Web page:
- tal entities verification that the applicant is part of the state’s emergency plans or a statement of support for the application.
- The FCC expects the IMSA/IAFC to verify that all applications submitted for frequency coordination are compatible with existing regional and local emergency medical plans.
- “Planning for EMRS systems is within the responsibilities of fire and rescue departments, as represented in IMSA and IAFC, as well as within the responsibilities of others concerned with the provision of emergency medical services, as represented in NASEMSD and others; [that] the communities of interest involved in EMRS planning and operations must work together to achieve maximum beneficial results; [and that the NASEMSD) wishes to assume and carry out a rolefin J the development of the EMRS, and the IMSA and IAFC wish it to do so.”
- The NASEMSD is responsible for furnishing or having furnished to the IMSA/IAFC any state, regional, or local emergency medical service communications plans to be taken into account in the EMRS frequency coordination operation.
- The IMSA/IAFC is responsible for conducting the frequency coordination operation in accordance with the communications plans and FCC rules. In the absence of such plans, the IMSA/IAFC will use its judgment to select or approve frequency assignments that best make use of the spectrum available.
Representatives of each of the signatories to the MOU will attend each other’s meetings. Individuals in each state will serve as contacts between the EMRS licensees in that state and NASEMSD and the IMSA/IAFC frequency coordination office “to keep the parties informed as to emergency medical service communications developments in the state.”
The IMSA/IAFC/NASEMSD planning group and the NASEMSD Communications Committee will meet during the IMSA Annual Meeting (July 24-30) at the Waterside Marriott Hotel in Norfolk, Virginia.
individuals wishing to volunteer as state representatives should contact IMSA Communications Director Bob Tall, PC). Box 2681, New Smyrna Beach, FL 32170, fax: (904) 4261740. For more information on the IMSA Annual Conference, call the IMSA headquarters at (800) 7234672, fax: (315) 331-8205.
Sprinkler system proposed os solution to mobile home hazards
The latest statistics available (1990) show that the death rate from fires in mobile homes is almost double that for one-family conventional homes (17.3 vs. 9.2 deaths per 1,000 fires), according to Edward M. Wall, acting administrator of the U.S. Fire Administration. Consequently, the USFA has been working with research organizations and trade associations to determine the most efficient and costeffective sprinkler system for mobile homes. Participants in the research project include Underwriters laboratories. Factory Mutual, the American Fire Sprinkler Association, the National Fire Sprinkler Association, and the National Fire Protection Association.
A sprinkler system now under development, Wall reports, “can control or extinguish fires with a delivery of 10 gallons per minute for one sprinkler head or 13 gallons for two | heads].” These capacities, Wall notes, are comparable to the NFPA 18and 36-gallon-per-minute, respectively, standard. The advantages of the proposed sprinkler system include the need for less water and a lower risk of water damage to the mobile home’s contents.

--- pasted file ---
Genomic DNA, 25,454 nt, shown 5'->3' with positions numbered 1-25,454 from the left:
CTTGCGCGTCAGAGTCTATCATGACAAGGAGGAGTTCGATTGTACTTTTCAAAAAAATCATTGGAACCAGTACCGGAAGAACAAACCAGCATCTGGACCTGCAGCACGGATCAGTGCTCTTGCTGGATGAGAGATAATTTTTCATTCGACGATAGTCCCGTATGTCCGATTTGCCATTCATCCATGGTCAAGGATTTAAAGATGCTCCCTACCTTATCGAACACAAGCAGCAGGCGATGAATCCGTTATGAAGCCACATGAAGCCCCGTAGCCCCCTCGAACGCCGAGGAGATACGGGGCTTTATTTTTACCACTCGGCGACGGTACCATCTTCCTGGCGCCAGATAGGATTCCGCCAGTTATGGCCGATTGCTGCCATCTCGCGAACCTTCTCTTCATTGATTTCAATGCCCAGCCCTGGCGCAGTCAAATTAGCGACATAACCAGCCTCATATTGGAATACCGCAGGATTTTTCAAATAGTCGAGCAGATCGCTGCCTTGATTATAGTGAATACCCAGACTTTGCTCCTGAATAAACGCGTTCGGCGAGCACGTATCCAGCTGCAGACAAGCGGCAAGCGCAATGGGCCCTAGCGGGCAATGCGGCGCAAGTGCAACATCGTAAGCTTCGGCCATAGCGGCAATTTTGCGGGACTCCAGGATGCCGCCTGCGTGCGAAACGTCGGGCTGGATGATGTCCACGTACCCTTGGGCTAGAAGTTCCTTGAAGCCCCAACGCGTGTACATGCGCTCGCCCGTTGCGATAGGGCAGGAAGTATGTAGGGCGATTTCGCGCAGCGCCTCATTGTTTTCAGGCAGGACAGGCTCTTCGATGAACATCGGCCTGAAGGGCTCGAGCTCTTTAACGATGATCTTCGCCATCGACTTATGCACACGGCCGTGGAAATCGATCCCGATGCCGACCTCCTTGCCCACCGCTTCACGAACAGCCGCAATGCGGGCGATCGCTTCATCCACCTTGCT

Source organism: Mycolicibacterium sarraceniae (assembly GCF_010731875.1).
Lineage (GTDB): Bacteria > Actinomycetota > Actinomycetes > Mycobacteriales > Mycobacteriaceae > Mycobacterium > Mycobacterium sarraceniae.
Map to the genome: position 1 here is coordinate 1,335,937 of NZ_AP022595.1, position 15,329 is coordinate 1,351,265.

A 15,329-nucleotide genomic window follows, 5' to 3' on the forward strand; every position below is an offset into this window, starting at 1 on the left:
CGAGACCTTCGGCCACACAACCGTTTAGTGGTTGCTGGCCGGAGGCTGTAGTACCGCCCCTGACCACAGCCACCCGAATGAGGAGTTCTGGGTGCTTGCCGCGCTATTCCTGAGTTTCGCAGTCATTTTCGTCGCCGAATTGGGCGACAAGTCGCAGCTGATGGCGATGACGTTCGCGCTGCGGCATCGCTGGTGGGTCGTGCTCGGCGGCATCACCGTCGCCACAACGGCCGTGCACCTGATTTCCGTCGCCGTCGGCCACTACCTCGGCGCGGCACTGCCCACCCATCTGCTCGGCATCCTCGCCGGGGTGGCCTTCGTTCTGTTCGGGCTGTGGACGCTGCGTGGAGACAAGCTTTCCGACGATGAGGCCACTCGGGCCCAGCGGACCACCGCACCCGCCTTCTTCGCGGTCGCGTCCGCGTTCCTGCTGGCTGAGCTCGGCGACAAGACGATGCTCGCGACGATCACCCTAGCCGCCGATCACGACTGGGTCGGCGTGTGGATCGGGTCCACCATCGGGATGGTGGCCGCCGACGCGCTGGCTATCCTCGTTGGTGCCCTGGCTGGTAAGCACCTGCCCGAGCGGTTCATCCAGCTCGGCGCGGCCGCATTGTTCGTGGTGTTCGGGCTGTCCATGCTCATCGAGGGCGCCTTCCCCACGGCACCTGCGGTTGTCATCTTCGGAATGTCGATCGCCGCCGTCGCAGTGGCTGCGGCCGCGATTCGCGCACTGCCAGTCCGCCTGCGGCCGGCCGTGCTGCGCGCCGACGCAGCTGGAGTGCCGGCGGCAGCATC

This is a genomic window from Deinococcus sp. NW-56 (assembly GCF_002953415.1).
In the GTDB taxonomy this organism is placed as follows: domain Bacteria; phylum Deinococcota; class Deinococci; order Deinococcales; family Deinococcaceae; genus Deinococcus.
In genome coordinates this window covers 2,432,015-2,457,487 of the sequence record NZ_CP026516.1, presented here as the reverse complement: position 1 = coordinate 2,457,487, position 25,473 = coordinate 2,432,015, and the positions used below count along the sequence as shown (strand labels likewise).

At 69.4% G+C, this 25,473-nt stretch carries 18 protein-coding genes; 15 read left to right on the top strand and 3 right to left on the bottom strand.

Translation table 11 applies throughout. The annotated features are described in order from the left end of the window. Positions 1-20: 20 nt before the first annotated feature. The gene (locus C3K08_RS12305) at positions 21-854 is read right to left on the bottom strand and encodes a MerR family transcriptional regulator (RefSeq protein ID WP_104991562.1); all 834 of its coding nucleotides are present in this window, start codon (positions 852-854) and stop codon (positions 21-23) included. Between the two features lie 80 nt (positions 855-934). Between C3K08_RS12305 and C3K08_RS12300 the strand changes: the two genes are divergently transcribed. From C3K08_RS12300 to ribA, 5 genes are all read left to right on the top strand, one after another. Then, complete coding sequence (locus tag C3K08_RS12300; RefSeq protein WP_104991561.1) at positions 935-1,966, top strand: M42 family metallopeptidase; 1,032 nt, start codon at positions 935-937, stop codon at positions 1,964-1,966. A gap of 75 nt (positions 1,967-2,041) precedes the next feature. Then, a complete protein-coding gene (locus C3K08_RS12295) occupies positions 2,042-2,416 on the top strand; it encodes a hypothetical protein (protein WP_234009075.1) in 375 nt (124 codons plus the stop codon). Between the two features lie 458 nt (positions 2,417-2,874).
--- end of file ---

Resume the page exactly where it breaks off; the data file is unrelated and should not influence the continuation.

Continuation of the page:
For more information, contact Dave Martin, Federal Emergency Management Agency, USFA, (202) 6464600.
Trial by fire for five tunnel ventilation systems
A controlled test program begun in May will assess the effects of smoke and heat from fires of different sizes and intensities on five tunnel ventilation systems—natural, transverse, partial transverse, transverse with point extraction, transverse with oversized exhaust ports and longitudinal ventilation using jet fans. The half-milelong, two-lane Memorial Tunnel in West Virginia—abandoned in 1987 when it was bypassed by Interstate 77 —is the site of this experiment, which will include about 130 tests.
The Federal Highway Administration and the Massachusetts Highway Department are funding the 540-million tests as part of the research for operating a 7.5-mile tunnel under construction in Boston.
The test fires proposed will have intensities ranging from 34 to 340 million Btus per hour and will be set in four fire pans inside the tunnel. Durations will be from 15 to 45 minutes. About 1,500 pieces of data per second will be transmitted by sensors to five data acquisition units inside and outside the tunnel. Among the data w ill be temperatures, airflow’ velocities, gas content, and equipment status.
After each test series, the tunnel will be modified and adapted to the next type of ventilation system to be tested. Each system will be subjected to 16 sequences of tests.
Source: ‘Real fires test vent systems,” Judy Schriener (Charleston, West Virginia), Engineering News Record, April 26, 1993, p26.
NFPA Bugbee scholarship awarded to WPI student researcher
The National Fire Protection Association’s S 2,500 Percy Bugbee Scholarship has been awarded to San jay Aggarwal, who is pursuing a master’s degree in fire protection engineering at Worcester (MA) Polytechnic Institute (WPI).
Aggarwal, a native of Hary ana, India, has a bachelor’s degree in fire engineering from Nagpur University in India and served six months as a graduate intern at Intel Corporation in Hillsboro, Oregon. There, he designed and conducted experiments involving the flammable and explosive properties of the pyrophoric gas silane. The topic of his master’s thesis is “Identifying fuels from smoke using the Mie Scattering theory.”
The Bugbee award was instituted by the NFPA in 1987 in honor of its first field engineer, who graduated from the Massachusetts Institute of Technology’ in 1920. Bugbee headed the NFPA for 30 years, founded the International Conference of Fire Protection Associations, and was the first member of the Society of Fire Protection Engineers. He died in 1989